If the festival you were in town for required an animal sacrifice or if you needed to sacrifice an animal for purification, you couldn’t bring your own homegrown animal to Jerusalem on a leash the cheap way. You had to buy a “pure” animal from the sellers in the Temple. “Pure” animals cost much more than the same animal being sold just outside the Temple walls.
If Jesus is angry, his anger is righteous anger. It’s not that money or animals are offensive to God, it’s that corruption and preying on the poor are offensive to God. Cows in the Temple are not profane. Injustice in the Temple is the profanity. A system that exploits the poor is immoral, and Jesus’ demonstrates to us that the suffering the poor endure because of such a system is one of God’s ultimate concerns. Jesus’ righteous anger is not a self-righteous anger that obsesses over the transgressions of the sinners. It’s a compassionate anger that is deeply concerned with the suffering of the least of these.
Now, I worry about anger. I worry about it because I know from experience just how destructive anger can be. We’ve all seen it happen. We’ve seen anger eat away at someone from the inside. We’ve seen anger burst forth out of someone with violence and hatred. Anger is a powerful emotion. And if it’s not handled properly, it can destroy good things and do terrible things.
But there are also times when a lack of anger is the true problem. Apathy in the face of injustice, not bothering to have a reaction to the suffering of others, not caring about systems of abuse and exploitation, not believing that you or that others deserve better can be every bit as destructive as a fit of anger. When we turn our backs on the suffering of our neighbors, we turn our backs on God.
Restaurant workers move around a lot, and Alberto and I lost touch. Eventually, I got a job as a workplace justice organizer with the Restaurant Opportunities Center of New York. ROC-NY, as it’s called, was formed in 2001 to help restaurant workers displaced by the terrorist attack on the World Trade Center and has grown to become a national organization in ten urban centers that organizes workers to fight against illegal practices and bad policies in the restaurant industry.
As workplace organizers it was the job of our team to start a justice campaign in a fine-dining restaurant group that was treating its workers illegally—discrimination, sexual harassment, stealing tips and wages, that kind of stuff. Celebrity chef Mario Batali and his numerous NYC restaurants had a bad reputation in the industry for all of these things. Batali’s reputation hasn’t gotten any better recently. He was forced to step away from his businesses after the Me Too movement caught up with him. But we were hearing stories of his sexual harassment way back in 2009. And management was stealing tips, creating a hostile environment for workers of color and immigrant workers, and they were discriminating based on race in their hiring and promotions. We met with a lot of angry workers.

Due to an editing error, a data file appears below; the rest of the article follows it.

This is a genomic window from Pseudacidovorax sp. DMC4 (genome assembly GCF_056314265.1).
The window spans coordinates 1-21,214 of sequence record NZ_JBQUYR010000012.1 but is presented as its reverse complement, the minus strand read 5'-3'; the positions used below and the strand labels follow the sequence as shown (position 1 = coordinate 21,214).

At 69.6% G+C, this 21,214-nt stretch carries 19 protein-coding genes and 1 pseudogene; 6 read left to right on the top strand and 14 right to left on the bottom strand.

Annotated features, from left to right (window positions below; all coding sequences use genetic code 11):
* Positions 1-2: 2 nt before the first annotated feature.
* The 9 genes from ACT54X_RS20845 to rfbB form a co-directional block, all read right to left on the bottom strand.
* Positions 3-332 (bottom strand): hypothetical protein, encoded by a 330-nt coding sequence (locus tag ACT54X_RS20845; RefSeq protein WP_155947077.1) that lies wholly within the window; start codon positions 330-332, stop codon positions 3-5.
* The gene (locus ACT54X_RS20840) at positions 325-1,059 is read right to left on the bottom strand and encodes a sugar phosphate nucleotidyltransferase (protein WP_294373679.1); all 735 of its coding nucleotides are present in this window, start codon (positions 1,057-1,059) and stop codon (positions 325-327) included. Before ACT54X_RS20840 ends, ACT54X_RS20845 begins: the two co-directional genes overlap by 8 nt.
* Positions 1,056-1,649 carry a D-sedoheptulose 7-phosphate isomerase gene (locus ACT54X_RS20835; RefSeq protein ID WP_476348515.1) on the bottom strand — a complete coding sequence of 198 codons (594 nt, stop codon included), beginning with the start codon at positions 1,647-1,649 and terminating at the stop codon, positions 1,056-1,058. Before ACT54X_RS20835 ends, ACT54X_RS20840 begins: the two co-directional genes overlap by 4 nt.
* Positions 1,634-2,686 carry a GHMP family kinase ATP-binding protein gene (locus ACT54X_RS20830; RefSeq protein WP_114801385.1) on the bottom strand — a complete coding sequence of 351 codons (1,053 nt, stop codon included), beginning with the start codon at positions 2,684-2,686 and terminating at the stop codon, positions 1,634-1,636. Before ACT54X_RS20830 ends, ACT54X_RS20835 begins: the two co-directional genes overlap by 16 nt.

One of the reasons our campaign succeeded was because I found my old coworker Alberto working as a busser in one of Batali’s restaurants. You can imagine that, at first, he did not want to get involved—he was shy. But he was also angry. His managers had insulted him, called him racist names, and even put their hands on him—threatening and demeaning him.
The launch of the campaign was especially stressful for the workers. We told them we couldn’t just file the paperwork in court, but that they needed to present their demand letter to their manager at the restaurant in person. And that it would be a big, public event. All the workers would be there. We’d have a big group of allies and supporters. We’d have news reporters and filmmakers. More than 100 of us would march together to the restaurant during dinner service, go inside, ask to see the manager, and one of the workers would hand the demand letter to their manager and in the biggest, loudest voice they could muster, so that everyone could hear, they would summarize the list of complaints and demands to their own manager.
Obviously, no one really wanted to be the spokesperson of the campaign. No one wants to single themselves out as a leader, or a rabble-rouser, because they were afraid of retaliation, of losing their jobs, of the police, and of immigration troubles. In the end, there were a lot of workers who talked a lot in meetings who passed on this opportunity.
But it didn’t take long for Alberto, who was always quiet, and who never wanted trouble, and who struggled with pronunciation, and who was embarrassed by his English, to raise his hand and volunteer. Anger was moving Alberto. This wasn’t like beating up on himself for messing up an English word. There was a fire in Alberto and it was changing him. He wanted to put himself out front, out in front of all his fears. He found himself wanting to stand up for himself and people like him, to affirm himself in the face of disrespect, in spite of all his fears and the very real risks of leadership. This was strength, this was guts, this self-respect. And anger was the seed that (with the right care and motivation and direction) that eventually produced this harvest of heroism.
And, beloved, when the moment came, Alberto was great. He lifted his head up and squared his shoulders. Flashing cameras popped around him. He looked his manager in the eye. The crowd hushed. He spoke slowly, loudly, clearly about the abuses the workers had suffered and what their demands were. And everyone heard him. Right from the launch of this years-long campaign, Alberto looked his fear right in the eye and said as loud as anyone ever has, “Here I am.” This was anger as I had never seen it before—not immature, not violent, not destructive, but the opposite. It was brave, it was persistent, it was the emotion of self-worth, it was a compassionate force that was building something—a campaign for justice.
I still worry about anger. But, you know, everybody gets angry. What do you get angry about? What do you do when get angry? Has your anger ever made the world a better place? Has anyone ever had a reason to thank God for your compassionate anger? Beloved, it’s fine to worry about the destructive kind of anger, but let’s not miss the opportunity to allow anger to move us toward something greater.
Jesus the Imagination
Thoughts and dreams, musings and meditations